The adult lung is perfused by both the systemic bronchial artery and the entire venous return flowing through the pulmonary arteries. In most lung pathologies, it is the smaller systemic vasculature that responds to a need for enhanced lung perfusion and shows robust neovascularization. Pulmonary vascular ischemia induced by pulmonary artery obstruction has been shown to result in rapid systemic arterial angiogenesis in man as well as in several animal models. Although the histologic assessment of the time course of bronchial artery proliferation in rats was carefully described by Weibel 1, mechanisms responsible for this organized growth of new vessels are not clear. We provide surgical details of inducing left pulmonary artery ischemia in the rat that leads to bronchial neovascularization. Quantification of the extent of angiogenesis presents an additional challenge due to the presence of the two vascular beds within the lung. Methods to determine functional angiogenesis based on labeled microsphere injections are provided.
Medicine, Issue 72, Anatomy, Physiology, Biomedical Engineering, Pathology, Surgery, Lung, Lung Diseases, Lung Injury, Thoracic Surgical Procedures, Physiological Processes, Growth and Development, Respiratory System, Physiological Phenomena, angiogenesis, bronchial artery, blood vessels, arteries, rat, ischemia, intubation, artery ligation, thoracotomy, cannulation, animal model
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Pressure Controlled Ventilation to Induce Acute Lung Injury in Mice
Authors: Michael Koeppen, Tobias Eckle, Holger K. Eltzschig.
Institutions: University of Colorado.
Murine models are extensively used to investigate acute injuries of different organs systems (1-34). Acute lung injury (ALI), which occurs with prolonged mechanical ventilation, contributes to morbidity and mortality of critical illness, and studies on novel genetic or pharmacological targets are areas of intense investigation (1-3, 5, 8, 26, 30, 33-36). ALI is defined by the acute onset of the disease, which leads to non-cardiac pulmonary edema and subsequent impairment of pulmonary gas exchange (36). We have developed a murine model of ALI by using a pressure-controlled ventilation to induce ventilator-induced lung injury (2). For this purpose, C57BL/6 mice are anesthetized and a tracheotomy is performed followed by induction of ALI via mechanical ventilation. Mice are ventilated in a pressure-controlled setting with an inspiratory peak pressure of 45 mbar over 1 - 3 hours. As outcome parameters, pulmonary edema (wet-to-dry ratio), bronchoalveolar fluid albumin content, bronchoalveolar fluid and pulmonary tissue myeloperoxidase content and pulmonary gas exchange are assessed (2). Using this technique we could show that it sufficiently induces acute lung inflammation and can distinguish between different treatment groups or genotypes (1-3, 5). Therefore this technique may be helpful for researchers who pursue molecular mechanisms involved in ALI using a genetic approach in mice with gene-targeted deletion.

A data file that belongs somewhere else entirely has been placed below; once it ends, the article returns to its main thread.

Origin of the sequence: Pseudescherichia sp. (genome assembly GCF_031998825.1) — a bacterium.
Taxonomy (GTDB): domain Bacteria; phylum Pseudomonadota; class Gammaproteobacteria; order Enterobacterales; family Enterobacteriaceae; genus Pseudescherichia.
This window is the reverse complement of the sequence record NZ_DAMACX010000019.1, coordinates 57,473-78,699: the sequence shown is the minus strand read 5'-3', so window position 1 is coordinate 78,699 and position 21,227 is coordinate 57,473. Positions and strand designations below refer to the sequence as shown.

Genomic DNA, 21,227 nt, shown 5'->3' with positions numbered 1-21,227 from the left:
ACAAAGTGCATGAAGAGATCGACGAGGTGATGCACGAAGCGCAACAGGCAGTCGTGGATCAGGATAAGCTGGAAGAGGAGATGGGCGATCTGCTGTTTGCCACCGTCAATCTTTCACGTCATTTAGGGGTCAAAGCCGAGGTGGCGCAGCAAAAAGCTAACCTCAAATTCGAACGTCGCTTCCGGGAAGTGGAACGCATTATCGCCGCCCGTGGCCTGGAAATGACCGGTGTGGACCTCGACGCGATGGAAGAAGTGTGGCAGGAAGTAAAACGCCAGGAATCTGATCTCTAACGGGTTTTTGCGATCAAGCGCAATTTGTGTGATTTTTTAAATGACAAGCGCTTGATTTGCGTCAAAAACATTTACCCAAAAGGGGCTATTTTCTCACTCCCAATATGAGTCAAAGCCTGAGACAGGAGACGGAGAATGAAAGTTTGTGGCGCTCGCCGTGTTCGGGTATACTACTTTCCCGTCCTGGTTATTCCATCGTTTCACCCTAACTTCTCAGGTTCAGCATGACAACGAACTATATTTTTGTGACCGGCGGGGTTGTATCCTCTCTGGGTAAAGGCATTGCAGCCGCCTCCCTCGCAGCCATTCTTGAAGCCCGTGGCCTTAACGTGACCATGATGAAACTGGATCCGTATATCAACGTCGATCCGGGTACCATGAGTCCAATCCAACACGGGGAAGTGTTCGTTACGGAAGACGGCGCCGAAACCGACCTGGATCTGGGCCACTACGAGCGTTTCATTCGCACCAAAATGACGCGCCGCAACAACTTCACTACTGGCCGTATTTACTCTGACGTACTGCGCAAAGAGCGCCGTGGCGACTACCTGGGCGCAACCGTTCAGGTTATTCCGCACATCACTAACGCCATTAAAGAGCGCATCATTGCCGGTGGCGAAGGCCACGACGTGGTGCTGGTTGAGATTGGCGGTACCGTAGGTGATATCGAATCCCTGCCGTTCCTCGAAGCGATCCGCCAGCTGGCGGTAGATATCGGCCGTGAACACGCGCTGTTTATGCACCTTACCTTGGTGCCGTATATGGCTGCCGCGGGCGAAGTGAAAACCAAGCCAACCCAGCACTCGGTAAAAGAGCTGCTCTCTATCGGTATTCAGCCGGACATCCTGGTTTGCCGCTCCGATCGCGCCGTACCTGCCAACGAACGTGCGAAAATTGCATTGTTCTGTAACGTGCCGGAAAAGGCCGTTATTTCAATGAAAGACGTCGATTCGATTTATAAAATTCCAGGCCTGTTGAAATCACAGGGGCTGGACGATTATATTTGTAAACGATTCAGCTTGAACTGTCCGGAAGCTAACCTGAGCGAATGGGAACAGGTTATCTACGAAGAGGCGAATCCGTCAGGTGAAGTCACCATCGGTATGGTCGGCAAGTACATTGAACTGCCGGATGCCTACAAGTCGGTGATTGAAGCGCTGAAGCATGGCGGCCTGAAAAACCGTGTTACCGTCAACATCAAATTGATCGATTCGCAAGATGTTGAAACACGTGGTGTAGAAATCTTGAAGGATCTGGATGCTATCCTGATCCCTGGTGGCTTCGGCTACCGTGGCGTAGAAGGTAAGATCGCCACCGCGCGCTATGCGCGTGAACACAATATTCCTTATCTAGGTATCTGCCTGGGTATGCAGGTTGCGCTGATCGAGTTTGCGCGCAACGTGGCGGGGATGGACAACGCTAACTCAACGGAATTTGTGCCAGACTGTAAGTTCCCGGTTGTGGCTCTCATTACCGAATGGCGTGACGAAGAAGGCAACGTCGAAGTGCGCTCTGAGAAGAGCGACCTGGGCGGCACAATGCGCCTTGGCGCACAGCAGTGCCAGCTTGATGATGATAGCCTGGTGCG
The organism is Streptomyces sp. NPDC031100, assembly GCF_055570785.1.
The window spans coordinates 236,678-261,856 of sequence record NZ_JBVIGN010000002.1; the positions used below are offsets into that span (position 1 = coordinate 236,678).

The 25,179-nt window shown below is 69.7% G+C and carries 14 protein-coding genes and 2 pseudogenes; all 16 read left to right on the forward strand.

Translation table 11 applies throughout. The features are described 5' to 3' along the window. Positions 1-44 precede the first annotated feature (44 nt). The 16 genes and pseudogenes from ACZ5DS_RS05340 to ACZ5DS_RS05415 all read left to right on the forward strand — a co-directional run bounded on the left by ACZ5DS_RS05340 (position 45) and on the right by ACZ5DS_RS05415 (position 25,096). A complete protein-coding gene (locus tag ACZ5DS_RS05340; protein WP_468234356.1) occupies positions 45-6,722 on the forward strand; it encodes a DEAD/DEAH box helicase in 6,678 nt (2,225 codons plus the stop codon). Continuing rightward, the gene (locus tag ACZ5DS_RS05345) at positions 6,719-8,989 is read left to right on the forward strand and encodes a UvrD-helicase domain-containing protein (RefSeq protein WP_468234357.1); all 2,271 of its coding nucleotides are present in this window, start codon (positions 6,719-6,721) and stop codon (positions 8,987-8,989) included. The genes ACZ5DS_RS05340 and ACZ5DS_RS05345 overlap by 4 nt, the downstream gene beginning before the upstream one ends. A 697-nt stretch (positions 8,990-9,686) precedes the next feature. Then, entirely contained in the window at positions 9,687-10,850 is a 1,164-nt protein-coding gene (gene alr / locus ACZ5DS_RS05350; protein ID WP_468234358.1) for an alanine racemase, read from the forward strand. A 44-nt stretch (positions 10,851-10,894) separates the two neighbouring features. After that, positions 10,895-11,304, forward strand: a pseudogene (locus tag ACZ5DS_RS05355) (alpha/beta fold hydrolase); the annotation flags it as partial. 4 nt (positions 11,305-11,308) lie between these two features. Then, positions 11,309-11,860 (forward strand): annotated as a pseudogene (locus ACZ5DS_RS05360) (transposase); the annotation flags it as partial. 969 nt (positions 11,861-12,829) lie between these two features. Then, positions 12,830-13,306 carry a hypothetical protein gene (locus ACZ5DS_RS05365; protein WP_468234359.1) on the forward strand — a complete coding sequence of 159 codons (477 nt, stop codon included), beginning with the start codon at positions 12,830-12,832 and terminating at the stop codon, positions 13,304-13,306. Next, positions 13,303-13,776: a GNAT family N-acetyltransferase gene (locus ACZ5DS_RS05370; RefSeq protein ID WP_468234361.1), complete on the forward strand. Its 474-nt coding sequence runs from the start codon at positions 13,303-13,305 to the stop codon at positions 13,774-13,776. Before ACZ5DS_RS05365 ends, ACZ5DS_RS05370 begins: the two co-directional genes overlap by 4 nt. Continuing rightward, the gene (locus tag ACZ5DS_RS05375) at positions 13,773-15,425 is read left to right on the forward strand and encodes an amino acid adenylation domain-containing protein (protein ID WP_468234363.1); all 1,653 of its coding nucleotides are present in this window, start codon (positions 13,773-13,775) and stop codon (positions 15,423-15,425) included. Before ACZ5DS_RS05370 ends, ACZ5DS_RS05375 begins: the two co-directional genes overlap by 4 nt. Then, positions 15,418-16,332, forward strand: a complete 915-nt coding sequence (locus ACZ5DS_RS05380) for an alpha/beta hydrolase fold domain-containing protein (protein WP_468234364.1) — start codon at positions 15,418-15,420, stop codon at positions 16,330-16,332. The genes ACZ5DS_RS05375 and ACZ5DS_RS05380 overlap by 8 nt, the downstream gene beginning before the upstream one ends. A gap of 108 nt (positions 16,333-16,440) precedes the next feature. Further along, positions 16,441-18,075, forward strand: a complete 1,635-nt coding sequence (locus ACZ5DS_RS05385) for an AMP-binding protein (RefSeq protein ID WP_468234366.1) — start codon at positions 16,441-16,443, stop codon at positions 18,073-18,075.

Medicine, Issue 51, Ventilator-induced lung injury, acute lung injury, targeted gene deletion, murine model, lung
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Assessing Murine Resistance Artery Function Using Pressure Myography
Authors: Mohd Shahid, Emmanuel S. Buys.
Institutions: Massachusetts General Hospital, Harvard Medical School.
Pressure myograph systems are exquisitely useful in the functional assessment of small arteries, pressurized to a suitable transmural pressure. The near physiological condition achieved in pressure myography permits in-depth characterization of intrinsic responses to pharmacological and physiological stimuli, which can be extrapolated to the in vivo behavior of the vascular bed. Pressure myograph has several advantages over conventional wire myographs. For example, smaller resistance vessels can be studied at tightly controlled and physiologically relevant intraluminal pressures. Here, we study the ability of 3rd order mesenteric arteries (3-4 mm long), preconstricted with phenylephrine, to vaso-relax in response to acetylcholine. Mesenteric arteries are mounted on two cannulas connected to a pressurized and sealed system that is maintained at constant pressure of 60 mmHg. The lumen and outer diameter of the vessel are continuously recorded using a video camera, allowing real time quantification of the vasoconstriction and vasorelaxation in response to phenylephrine and acetylcholine, respectively. To demonstrate the applicability of pressure myography to study the etiology of cardiovascular disease, we assessed endothelium-dependent vascular function in a murine model of systemic hypertension. Mice deficient in the α1 subunit of soluble guanylate cyclase (sGCα1-/-) are hypertensive when on a 129S6 (S6) background (sGCα1-/-S6) but not when on a C57BL/6 (B6) background (sGCα1-/-B6). Using pressure myography, we demonstrate that sGCα1-deficiency results in impaired endothelium-dependent vasorelaxation. The vascular dysfunction is more pronounced in sGCα1-/-S6 than in sGCα1-/-B6 mice, likely contributing to the higher blood pressure in sGCα1-/-S6 than in sGCα1-/-B6 mice. Pressure myography is a relatively simple, but sensitive and mechanistically useful technique that can be used to assess the effect of various stimuli on vascular contraction and relaxation, thereby augmenting our insight into the mechanisms underlying cardiovascular disease.